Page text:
For a long time, people considered drunk driving the scourge of the roads. Intoxicated drivers can and do cause crashes that severely injure or even kill themselves, the passengers in their vehicle and other people on the road. Drunk driving will likely always be a danger, but it is no longer the only serious driving risk you have to worry about.
While you should certainly remain vigilant in watching for swerving or erratic driving that indicates impairment, you should also be on the lookout for anyone driving while distracted. Certain kinds of distraction, such as daydreaming or fantasizing, aren't easy to detect. They would be even harder to prove in court.
However, many other forms of distraction, such as eating, texting on a phone or arguing with passengers are visible to other people. If you see anyone engaging in any secondary activity while driving, you should try to keep as much space as possible between your vehicle and theirs.
Illinois law prohibits using a mobile phone manually while driving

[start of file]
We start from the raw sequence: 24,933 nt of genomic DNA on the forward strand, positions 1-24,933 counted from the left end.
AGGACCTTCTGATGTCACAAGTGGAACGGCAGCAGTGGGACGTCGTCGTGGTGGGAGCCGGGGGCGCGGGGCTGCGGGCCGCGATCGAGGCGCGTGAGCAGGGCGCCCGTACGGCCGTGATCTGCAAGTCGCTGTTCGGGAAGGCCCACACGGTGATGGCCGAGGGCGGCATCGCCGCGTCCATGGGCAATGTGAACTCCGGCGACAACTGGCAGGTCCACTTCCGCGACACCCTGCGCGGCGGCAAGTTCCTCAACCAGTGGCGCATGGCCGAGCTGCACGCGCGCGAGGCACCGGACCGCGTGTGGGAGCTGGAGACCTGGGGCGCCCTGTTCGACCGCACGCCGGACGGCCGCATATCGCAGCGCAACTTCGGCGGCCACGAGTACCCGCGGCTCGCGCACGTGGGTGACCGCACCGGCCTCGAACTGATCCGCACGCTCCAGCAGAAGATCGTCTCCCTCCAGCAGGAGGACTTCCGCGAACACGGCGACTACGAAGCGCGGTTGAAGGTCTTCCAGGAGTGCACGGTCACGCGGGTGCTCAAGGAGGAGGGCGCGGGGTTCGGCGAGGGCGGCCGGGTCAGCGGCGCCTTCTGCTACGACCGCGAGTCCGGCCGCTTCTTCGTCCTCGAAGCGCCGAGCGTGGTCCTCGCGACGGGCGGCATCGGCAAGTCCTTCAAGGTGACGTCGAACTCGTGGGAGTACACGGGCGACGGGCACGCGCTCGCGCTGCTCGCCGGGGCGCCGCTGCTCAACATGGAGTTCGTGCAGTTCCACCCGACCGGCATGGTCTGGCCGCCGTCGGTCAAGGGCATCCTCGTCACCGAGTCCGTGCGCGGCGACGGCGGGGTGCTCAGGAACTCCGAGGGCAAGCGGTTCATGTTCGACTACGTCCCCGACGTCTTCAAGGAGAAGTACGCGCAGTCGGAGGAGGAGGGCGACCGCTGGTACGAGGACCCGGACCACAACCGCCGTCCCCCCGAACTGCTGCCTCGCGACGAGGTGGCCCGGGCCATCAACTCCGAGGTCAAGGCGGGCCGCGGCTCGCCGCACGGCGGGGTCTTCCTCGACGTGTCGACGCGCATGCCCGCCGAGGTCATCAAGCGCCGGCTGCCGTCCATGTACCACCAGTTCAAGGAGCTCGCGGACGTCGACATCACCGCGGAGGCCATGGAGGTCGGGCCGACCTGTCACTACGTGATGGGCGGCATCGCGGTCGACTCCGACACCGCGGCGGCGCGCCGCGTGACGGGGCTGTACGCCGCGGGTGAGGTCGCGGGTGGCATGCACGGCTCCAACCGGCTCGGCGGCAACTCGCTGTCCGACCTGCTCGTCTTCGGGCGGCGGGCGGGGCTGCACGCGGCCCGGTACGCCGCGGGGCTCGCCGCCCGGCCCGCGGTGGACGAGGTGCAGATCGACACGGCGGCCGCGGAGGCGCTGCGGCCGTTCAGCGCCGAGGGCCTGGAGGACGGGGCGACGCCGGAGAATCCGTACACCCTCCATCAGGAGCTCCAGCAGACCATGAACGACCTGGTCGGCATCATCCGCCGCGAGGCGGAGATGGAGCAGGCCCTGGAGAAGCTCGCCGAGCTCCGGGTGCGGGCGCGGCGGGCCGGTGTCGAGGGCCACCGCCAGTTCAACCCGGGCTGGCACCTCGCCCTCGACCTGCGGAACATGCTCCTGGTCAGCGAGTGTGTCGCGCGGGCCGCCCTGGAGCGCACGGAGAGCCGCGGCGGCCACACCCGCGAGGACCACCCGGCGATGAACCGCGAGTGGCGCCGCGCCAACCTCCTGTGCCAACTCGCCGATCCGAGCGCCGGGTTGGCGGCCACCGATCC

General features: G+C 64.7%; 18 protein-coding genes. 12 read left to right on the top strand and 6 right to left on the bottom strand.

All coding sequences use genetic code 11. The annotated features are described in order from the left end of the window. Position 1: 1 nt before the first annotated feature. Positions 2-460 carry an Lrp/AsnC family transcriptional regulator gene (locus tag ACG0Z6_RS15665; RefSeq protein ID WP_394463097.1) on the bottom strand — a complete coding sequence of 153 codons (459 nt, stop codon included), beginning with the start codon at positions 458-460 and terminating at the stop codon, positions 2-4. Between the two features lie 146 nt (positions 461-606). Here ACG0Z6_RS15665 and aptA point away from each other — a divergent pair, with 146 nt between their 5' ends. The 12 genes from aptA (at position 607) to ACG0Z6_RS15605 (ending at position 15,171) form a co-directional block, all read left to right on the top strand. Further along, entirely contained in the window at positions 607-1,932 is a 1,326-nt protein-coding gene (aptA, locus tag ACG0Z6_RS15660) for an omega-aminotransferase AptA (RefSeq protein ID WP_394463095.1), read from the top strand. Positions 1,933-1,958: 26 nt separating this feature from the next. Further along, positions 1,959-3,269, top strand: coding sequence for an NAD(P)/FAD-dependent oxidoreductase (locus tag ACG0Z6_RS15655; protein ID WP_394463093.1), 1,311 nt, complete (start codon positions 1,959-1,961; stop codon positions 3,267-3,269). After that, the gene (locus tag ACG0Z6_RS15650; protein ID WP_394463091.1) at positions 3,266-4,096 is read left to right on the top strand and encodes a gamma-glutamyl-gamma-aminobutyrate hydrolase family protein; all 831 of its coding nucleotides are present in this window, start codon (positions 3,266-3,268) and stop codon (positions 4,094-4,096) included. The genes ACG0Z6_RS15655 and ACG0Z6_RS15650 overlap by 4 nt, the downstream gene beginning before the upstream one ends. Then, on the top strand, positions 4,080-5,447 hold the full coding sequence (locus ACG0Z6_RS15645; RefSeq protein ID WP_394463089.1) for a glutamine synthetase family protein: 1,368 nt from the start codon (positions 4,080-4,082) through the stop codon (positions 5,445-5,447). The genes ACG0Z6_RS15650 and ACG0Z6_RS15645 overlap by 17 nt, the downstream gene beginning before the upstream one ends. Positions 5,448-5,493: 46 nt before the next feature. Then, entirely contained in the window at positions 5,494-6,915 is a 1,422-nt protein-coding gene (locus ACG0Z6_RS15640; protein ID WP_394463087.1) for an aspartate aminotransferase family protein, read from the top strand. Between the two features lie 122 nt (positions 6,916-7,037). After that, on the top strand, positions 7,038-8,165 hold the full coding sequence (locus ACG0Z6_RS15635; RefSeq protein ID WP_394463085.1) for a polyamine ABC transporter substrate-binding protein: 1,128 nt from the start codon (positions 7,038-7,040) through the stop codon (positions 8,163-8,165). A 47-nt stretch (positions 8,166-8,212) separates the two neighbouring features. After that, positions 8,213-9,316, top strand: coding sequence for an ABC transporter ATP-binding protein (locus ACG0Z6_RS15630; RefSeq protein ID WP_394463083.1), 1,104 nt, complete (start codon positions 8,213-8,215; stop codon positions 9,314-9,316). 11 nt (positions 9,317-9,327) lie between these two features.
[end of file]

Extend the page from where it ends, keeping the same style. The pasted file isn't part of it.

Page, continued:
Distractions through screens are increasingly common. The first thing you need to understand is that anyone texting, emailing or posting to social media while driving actively breaks Illinois law by doing so.
For those 18 or younger, there is no legal way to use mobile devices while driving a car. Drivers who are 19 or older may use hands-free devices, such as Bluetooth headsets, to talk on the phone or dictate text messages. However, it is not legal for a driver of any age to manually text with their phone while in control of a motor vehicle.
Distracted driving is arguably a form of negligence or a wrongful act
Depending on whom you talk to, it is likely that people will agree with the assertion that texting while driving is a form of negligence. It involves ignoring your responsibility to yourself, your passengers and other drivers to maintain control of your vehicle at all times.
However, because Illinois law specifically prohibits the manual use of a mobile phone while driving, texting at the wheel could also be considered a wrongful act. Regardless of how you classify it, you likely have grounds to take legal action against a distracted driver who causes a crash that impacts you or your family.
Whether you suffer an injury, substantial property damage or the loss of a loved one, you can probably take action to hold a distracted driver legally and financially accountable for the consequences of their decision. The first step toward justice in the civil courts after a distracted crash is discussing your case with an experienced Illinois personal injury attorney.